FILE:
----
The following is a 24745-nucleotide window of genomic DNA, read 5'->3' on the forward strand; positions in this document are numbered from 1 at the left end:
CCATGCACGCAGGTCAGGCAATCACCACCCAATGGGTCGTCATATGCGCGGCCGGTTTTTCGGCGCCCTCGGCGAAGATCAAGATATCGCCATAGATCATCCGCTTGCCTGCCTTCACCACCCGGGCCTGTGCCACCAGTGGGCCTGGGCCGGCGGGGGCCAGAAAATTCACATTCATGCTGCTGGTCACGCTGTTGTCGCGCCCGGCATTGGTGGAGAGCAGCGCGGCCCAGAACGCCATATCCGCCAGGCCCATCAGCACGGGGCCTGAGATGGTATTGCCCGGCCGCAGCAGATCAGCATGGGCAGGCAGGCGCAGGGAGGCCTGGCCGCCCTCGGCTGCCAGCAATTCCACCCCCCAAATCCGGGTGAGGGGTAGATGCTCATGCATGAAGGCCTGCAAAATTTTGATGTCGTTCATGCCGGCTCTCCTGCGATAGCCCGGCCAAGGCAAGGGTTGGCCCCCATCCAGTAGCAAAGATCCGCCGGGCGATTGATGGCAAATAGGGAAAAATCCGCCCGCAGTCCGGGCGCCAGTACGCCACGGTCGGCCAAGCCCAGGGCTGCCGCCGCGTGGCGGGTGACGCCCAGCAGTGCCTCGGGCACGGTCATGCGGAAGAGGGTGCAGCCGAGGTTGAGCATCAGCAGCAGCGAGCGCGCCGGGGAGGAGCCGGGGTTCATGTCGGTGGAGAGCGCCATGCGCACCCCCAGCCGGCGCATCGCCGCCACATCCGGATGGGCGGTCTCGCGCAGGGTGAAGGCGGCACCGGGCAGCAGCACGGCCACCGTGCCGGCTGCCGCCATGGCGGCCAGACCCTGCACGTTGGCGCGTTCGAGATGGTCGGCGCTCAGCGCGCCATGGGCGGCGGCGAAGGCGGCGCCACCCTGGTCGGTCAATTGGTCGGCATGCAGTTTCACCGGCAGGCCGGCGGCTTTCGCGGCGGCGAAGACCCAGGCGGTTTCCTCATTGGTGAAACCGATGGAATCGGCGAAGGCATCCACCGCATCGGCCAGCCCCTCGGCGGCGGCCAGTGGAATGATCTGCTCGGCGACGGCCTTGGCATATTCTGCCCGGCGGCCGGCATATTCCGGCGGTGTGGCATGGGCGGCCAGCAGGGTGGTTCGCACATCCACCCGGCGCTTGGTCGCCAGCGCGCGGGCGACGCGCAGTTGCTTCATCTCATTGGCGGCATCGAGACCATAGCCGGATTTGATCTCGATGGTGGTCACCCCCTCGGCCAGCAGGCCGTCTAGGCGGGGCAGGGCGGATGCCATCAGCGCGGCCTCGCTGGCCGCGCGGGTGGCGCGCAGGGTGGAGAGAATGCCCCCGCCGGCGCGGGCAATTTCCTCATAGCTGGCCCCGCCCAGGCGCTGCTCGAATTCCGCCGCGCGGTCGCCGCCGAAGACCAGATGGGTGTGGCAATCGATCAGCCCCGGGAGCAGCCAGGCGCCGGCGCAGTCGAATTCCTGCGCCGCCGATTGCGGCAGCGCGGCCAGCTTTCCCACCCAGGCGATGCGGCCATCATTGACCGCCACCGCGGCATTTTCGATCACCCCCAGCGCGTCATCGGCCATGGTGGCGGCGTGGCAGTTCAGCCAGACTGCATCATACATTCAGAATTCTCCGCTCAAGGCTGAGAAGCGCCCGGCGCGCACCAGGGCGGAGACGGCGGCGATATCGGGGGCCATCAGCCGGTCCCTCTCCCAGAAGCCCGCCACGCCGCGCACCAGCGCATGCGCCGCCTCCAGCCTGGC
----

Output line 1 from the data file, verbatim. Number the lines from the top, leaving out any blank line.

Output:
The following is a 24745-nucleotide window of genomic DNA, read 5'->3' on the forward strand; positions in this document are numbered from 1 at the left end: